Teaching which is interesting and motivating for all students is a priority. This means that students who are placed in the correct groups will have teaching which is appropriate and stimulating and therefore gives them access to all subjects. A range of vocational subjects will be offered together with activities which develop children’s social and emotional skills where this is appropriate. We actively encourage, promote and support participation in a wide range of local and national competitions.
As children become young adults and make the significant step from a Pre-16 to a Post-16 model of education our curriculum is designed to reflect this change. Therefore there is a shift in emphasis towards a model of education which recognises the pupil’s existing skills and provides carefully structured ways of further enabling them to be applied in functional, everyday contexts. In doing this we are aiming to utilise the final element of the student’s statutory educational entitlement, to prepare them as best we can to become active participants in, and contributors to society and achieve the highest degree of personal achievement.
We offer a range of A levels (Art, Geography, Maths, Psychology, Sociology and Biology) and Vocational BTEC qualifications (Criminology, Enterprise, Health and Social Care, IT, Law, Media, Music Technology and Sport). In addition, there may be subjects available at other schools in our MAT as part of our consortium arrangement.
All students who have not achieved a level 4 in English and Maths GCSE, re-take in line with national guidelines.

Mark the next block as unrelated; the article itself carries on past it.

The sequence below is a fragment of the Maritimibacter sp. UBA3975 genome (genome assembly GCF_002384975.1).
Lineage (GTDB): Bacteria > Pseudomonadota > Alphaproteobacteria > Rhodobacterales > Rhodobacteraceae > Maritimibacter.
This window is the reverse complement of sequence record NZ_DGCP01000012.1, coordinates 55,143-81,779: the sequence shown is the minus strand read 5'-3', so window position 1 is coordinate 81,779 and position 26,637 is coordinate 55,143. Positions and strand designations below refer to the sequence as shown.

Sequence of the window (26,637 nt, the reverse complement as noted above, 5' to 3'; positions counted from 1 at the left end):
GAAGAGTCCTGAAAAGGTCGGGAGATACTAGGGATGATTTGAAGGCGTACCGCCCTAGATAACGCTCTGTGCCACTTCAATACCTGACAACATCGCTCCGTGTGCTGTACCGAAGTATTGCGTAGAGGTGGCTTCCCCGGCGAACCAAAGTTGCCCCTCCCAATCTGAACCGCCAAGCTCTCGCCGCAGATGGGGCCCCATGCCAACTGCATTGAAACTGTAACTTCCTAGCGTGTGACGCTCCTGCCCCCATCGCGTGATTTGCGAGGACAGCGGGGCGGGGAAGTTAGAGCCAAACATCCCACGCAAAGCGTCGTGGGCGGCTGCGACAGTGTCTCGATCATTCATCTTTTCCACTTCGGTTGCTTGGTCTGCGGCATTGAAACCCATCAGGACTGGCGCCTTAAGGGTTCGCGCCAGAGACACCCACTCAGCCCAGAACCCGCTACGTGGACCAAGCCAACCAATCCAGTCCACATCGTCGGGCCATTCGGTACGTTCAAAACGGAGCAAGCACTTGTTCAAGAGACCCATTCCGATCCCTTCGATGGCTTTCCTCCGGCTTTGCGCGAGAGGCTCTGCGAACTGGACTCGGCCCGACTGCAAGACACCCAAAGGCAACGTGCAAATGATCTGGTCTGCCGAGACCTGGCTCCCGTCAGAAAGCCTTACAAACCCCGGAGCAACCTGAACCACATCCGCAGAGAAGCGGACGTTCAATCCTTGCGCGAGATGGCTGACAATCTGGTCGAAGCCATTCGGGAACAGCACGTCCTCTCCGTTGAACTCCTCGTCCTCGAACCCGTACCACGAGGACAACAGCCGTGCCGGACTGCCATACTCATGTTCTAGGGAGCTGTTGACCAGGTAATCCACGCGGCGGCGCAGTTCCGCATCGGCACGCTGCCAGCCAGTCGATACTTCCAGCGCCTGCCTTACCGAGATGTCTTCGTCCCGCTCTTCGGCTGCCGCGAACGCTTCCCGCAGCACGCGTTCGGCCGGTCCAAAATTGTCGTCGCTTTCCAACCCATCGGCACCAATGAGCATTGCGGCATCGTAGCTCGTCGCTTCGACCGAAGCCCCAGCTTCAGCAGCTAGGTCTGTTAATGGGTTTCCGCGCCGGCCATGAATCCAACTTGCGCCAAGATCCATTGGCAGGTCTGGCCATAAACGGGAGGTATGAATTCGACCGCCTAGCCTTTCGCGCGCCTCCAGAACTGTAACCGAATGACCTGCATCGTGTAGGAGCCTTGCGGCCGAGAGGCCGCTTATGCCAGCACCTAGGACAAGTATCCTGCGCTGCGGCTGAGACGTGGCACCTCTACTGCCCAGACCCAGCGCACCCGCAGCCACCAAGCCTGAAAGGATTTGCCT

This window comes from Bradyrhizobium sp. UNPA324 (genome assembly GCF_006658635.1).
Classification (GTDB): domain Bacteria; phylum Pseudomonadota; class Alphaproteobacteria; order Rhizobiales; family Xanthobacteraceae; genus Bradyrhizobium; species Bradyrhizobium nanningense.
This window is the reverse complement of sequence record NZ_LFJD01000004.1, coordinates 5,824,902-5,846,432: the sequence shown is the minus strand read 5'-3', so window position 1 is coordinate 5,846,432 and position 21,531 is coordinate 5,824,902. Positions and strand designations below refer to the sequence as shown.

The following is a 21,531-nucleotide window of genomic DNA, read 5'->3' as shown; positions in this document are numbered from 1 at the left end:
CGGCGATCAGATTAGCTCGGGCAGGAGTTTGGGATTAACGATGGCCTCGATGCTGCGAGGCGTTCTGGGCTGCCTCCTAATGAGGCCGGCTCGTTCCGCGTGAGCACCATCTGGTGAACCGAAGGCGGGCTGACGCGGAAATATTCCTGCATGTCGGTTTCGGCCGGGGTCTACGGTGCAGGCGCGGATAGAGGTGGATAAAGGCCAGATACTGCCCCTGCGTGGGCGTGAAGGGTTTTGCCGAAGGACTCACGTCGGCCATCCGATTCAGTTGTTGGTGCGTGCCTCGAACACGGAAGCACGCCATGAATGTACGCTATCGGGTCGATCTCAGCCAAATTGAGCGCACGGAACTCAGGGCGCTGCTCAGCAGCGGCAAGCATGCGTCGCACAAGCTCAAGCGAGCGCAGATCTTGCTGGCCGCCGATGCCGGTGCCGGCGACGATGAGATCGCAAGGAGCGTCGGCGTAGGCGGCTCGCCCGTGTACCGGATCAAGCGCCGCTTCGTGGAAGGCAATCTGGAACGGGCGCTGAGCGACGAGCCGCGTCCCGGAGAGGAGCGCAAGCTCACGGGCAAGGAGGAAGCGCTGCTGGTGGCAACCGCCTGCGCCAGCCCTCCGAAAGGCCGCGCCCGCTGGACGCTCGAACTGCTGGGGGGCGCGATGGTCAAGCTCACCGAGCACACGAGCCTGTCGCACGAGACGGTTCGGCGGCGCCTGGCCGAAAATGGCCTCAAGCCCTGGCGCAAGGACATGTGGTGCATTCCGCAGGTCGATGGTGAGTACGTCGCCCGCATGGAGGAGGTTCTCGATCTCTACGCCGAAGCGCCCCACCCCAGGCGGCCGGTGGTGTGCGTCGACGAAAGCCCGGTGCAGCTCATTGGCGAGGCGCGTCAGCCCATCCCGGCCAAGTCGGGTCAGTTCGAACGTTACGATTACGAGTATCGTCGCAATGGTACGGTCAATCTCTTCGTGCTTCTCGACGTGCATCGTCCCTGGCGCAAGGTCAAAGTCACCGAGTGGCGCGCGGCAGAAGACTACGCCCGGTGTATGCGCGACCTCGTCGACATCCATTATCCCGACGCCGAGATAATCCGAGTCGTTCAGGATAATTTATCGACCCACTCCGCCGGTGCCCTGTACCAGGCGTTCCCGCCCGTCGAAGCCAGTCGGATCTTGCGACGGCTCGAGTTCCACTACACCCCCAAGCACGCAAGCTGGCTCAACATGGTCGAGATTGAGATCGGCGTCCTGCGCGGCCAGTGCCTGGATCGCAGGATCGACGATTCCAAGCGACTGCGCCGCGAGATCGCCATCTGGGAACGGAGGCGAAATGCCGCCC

We also offer students who have already achieved a level 4 the opportunity to re-take if they need a higher level for university entrance.
We believe that students should be given a wide range of opportunities to develop and practise leadership skills in preparation for life beyond school. It would be impossible to list all the opportunities students have to take on leadership roles at the school so this is just a flavour of what is currently on offer
Student Leadership at Lyng Hall comprises a student college which includes 3 sub-groups, Community, Charity and Pupil Voice. The other elements of Student College are: Student Newsletter, MVP, MATSL, Literacy Leaders, Sports Leaders, Duke of Edinburgh, Anti Bullying Committee and Debate Club. Members of these sub groups also form the Student Ambassadors Group who represent the school at both internal and external events.
The programme aims to …..
Student Leaders are the school’s role models and Student Leaders in Y7 – 11 wear a purple and black tie to distinguish them. The President and Vice President are elected from Y12 and Y13. These are significant positions within the school leadership structure and involve regular meetings with senior staff and attendance at the Senior Leadership Team meeting when Student Leadership matters are on the agenda for discussion.